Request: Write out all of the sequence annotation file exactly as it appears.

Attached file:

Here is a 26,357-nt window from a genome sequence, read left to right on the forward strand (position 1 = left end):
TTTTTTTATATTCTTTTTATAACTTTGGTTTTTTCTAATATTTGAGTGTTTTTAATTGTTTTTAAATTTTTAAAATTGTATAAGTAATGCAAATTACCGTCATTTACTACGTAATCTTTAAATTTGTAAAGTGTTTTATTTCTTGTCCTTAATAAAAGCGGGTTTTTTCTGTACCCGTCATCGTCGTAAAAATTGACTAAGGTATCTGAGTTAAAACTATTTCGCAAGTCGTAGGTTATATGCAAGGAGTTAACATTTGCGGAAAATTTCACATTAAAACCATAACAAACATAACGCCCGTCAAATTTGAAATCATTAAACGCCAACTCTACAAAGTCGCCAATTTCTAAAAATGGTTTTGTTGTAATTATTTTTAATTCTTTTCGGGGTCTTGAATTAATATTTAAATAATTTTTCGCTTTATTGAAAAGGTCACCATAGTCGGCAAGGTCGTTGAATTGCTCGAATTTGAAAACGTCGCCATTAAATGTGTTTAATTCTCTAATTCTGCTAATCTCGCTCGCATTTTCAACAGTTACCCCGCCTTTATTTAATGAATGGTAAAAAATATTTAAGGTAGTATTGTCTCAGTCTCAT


Here is a 26,357-nt window from a genome sequence, read left to right on the forward strand (position 1 = left end):
TTTTTTTATATTCTTTTTATAACTTTGGTTTTTTCTAATATTTGAGTGTTTTTAATTGTTTTTAAATTTTTAAAATTGTATAAGTAATGCAAATTACCGTCATTTACTACGTAATCTTTAAATTTGTAAAGTGTTTTATTTCTTGTCCTTAATAAAAGCGGGTTTTTTCTGTACCCGTCATCGTCGTAAAAATTGACTAAGGTATCTGAGTTAAAACTATTTCGCAAGTCGTAGGTTATATGCAAGGAGTTAACATTTGCGGAAAATTTCACATTAAAACCATAACAAACATAACGCCCGTCAAATTTGAAATCATTAAACGCCAACTCTACAAAGTCGCCAATTTCTAAAAATGGTTTTGTTGTAATTATTTTTAATTCTTTTCGGGGTCTTGAATTAATATTTAAATAATTTTTCGCTTTATTGAAAAGGTCACCATAGTCGGCAAGGTCGTTGAATTGCTCGAATTTGAAAACGTCGCCATTAAATGTGTTTAATTCTCTAATTCTGCTAATCTCGCTCGCATTTTCAACAGTTACCCCGCCTTTATTTAATGAATGGTAAAAAATATTTAAGGTAGTATTGTCTCAGTCTCAT